Residential REITs: Balance Sheets Built to Last

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With 10-year treasury yields now approaching 4%, August housing data showing the first signs of home prices moving lower after a ten-year bull market, and sequential asking rents in several major metro apartment markets turning down for the first time since the pandemic-driven reopening of the economy, we are shedding some light on the balance sheet characteristics of the Top 10 holdings (constituting roughly 70% of the total portfolio) within HAUS.

Coastal Apartment Companies

The coastal apartment companies within the Top 10 represent just over 32% of the portfolio and all four names have investment grade credit ratings of BBB+/Baa1 or higher, with Equity Residential (EQR) the highest at A-/A. EQR has just over 20% of its debt maturing through 2025 and 42% of its debt will not mature until 2030 or beyond for a weighted average year- to-maturity of debt in excess of 8.5 years. The weighted average interest rates across EQR’s debt structure was an attractive 3.33% at the end of 2Q22. AvalonBay Communities (AVB) and Essex Property Trust (ESS) both have debt maturity schedules which mirror that of EQR with 23-25% of debt maturing over the next three years and over 40% of the debt load extended out to 2030 and beyond. UDR Inc. (UDR) manages its balance sheet at a bit higher level than its peers with a goal of 5.3x-5.7x consolidated net-debt-to-EBITDA, however its debt maturity schedule is quite conservative with just under 12% of total debt maturing through 2025 and almost 53% of the debt stack extending out through 2030 and beyond. UDR also did an exceptional job of locking in low rates for its longer maturity debt, contributing to a “sector-best” weighted average interest rate of 2.9%. ESS had total liquidity of $1.4 billion at the close of 2Q22 and a net debt to adjusted EBITDA ratio of 5.8x. ESS has also executed extremely well with the timing of their financings, bringing the weighted average interest rate on their $6.0 billion debt load down to 3.2%.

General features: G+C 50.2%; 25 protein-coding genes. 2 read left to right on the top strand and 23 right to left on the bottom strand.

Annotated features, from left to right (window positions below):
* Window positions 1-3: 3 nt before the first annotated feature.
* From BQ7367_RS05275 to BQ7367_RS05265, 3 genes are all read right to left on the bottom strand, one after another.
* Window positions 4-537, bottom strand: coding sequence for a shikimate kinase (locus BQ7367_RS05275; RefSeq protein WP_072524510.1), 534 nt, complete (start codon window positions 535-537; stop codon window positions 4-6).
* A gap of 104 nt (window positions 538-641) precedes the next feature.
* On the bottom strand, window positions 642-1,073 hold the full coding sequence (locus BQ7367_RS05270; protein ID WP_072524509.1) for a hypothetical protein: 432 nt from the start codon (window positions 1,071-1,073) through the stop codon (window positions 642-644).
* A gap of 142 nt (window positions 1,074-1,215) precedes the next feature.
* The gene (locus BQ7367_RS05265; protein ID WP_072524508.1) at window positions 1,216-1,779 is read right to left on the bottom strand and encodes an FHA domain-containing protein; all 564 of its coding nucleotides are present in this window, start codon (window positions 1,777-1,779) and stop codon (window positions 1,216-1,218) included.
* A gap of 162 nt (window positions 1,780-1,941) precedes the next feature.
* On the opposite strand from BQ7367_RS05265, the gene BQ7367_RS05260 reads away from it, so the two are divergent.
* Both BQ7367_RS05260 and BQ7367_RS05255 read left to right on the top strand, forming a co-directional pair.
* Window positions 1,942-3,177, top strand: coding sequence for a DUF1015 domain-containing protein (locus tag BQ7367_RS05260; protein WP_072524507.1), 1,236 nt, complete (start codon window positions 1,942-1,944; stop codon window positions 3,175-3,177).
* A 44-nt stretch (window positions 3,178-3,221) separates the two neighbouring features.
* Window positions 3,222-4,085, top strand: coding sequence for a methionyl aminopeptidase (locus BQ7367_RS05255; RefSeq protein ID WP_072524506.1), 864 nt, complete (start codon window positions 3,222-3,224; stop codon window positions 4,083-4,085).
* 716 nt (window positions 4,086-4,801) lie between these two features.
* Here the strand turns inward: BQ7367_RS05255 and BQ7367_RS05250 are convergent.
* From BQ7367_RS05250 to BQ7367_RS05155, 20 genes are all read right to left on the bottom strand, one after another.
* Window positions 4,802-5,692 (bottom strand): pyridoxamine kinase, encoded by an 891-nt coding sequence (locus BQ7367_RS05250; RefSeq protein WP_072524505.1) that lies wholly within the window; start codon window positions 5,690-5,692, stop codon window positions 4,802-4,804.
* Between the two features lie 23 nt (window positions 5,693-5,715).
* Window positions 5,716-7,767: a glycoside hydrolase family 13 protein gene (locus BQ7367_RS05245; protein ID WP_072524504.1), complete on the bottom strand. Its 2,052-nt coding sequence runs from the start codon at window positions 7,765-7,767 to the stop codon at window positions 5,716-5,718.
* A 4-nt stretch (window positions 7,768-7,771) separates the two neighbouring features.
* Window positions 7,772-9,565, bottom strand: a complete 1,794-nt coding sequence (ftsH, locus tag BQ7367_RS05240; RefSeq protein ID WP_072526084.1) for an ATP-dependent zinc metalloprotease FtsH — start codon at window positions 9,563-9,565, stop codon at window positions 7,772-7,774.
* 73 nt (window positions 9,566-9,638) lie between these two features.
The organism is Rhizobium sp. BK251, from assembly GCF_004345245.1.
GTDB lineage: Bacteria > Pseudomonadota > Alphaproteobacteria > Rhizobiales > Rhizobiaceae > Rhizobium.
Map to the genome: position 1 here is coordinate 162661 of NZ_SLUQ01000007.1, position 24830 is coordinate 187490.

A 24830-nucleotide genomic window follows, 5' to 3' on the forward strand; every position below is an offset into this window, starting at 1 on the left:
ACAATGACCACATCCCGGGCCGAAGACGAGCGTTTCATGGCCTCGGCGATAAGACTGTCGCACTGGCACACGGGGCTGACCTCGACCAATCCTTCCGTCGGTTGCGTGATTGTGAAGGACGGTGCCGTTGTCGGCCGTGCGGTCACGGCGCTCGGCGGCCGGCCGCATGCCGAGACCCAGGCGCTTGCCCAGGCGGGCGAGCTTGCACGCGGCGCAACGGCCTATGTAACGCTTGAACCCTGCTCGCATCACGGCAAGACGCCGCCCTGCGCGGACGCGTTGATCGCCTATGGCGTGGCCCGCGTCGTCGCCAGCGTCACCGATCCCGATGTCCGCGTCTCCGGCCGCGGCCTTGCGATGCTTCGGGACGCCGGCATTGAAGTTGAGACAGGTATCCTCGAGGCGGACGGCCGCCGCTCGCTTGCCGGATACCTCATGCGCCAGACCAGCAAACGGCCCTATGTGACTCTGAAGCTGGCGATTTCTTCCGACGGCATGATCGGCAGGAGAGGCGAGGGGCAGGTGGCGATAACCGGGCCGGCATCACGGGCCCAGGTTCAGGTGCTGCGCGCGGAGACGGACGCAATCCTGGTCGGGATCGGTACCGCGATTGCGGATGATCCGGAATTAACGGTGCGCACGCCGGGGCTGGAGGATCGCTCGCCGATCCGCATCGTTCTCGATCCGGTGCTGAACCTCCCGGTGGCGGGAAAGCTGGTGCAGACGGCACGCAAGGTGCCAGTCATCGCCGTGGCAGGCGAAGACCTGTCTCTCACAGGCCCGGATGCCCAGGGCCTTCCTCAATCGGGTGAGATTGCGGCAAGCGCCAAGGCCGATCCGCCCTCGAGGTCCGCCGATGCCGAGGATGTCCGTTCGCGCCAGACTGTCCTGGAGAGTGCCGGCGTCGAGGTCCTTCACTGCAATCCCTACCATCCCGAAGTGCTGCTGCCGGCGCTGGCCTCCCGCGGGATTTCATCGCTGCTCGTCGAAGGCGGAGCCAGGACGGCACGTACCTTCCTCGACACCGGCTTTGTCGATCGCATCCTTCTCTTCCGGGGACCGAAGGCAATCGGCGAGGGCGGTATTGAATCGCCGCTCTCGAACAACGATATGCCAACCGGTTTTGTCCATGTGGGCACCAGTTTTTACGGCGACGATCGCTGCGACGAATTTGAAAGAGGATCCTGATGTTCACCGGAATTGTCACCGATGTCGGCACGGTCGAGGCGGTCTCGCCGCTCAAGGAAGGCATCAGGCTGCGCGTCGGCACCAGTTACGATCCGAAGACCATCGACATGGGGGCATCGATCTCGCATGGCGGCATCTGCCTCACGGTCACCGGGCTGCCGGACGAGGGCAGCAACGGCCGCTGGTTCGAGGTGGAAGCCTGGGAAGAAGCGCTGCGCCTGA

Sunbelt Apartments

The large sunbelt apartment names in the Top 10 are Mid-America Apartments (MAA) and Camden Property Trust (CPT) at an aggregate weight of 14% in the portfolio. Both companies are similarly rated at A3/A- for CPT and BBB+/A- for MAA. The term structure of CPT’s balance sheet is well laddered with just over 30% of debt maturing through 2025 and almost 45% of all debt extending out beyond 2029. The weighted average interest rate on all debt equaled 3.7% at the end of 2Q22 at a 6.4 year weighted average maturity. CPT also has a sizeable $1.2 billion of availability on its unsecured revolving credit facility. Net debt-to-adjusted EBITDA was a comfortable 4.4x and CPT has a massive unencumbered asset pool of approximately $19 billion. MAA completed 2Q22 with equally impressive balance sheet statistics with approximately 28% of total debt maturing over the next three years and 30% of total debt extending out beyond 2029. Weighted average interest rate and maturity were 3.4% and 8.2 years, respectively, at the end of 2Q22 and net debt-to-adjusted EBITDA stood at 4.0x.

Manufactured Housing Sector

The manufactured housing sector is well represented within the Top 10 holdings of HAUS with Equity Lifestyle (ELS) and Sun Communities (SUI) aggregating a 11.4% weighting. ELS boasts a rock-solid balance sheet with only 7.5% of total debt maturing through 2025 and this is inclusive of current outstanding borrowings on their line of credit. It is also impressive and noteworthy that 70% of their total debt matures in 2030 or beyond, providing the company with a sector leading 10-year average years to maturity. The weighted average interest rate on all debt is 3.5% and just over 20% of debt is fully amortizing, further reducing interest rate risk over the next several years. Total debt to adjusted EBITDA as of 2Q22 was 5.3x. SUI is rated BBB/Baa3 and has been one of the more acquisitive companies within our constituent universe over the past two years. As a result, SUI does have a higher percentage of total debt rolling through 2025, at 39%. This number is inflated by the $1.8 billion of unsecured revolving credit facilities which matures near the end of 2025. The company also has a large portion of their debt extending out through 2030, at 46%, and thus providing an overall 7.9 years to maturity, which is in-line with peers. The average interest rate across the debt capital stack was 3.4% at the end of 2Q22 and net debt to EBITDA was 6.3x (inclusive of the most recent acquisitions).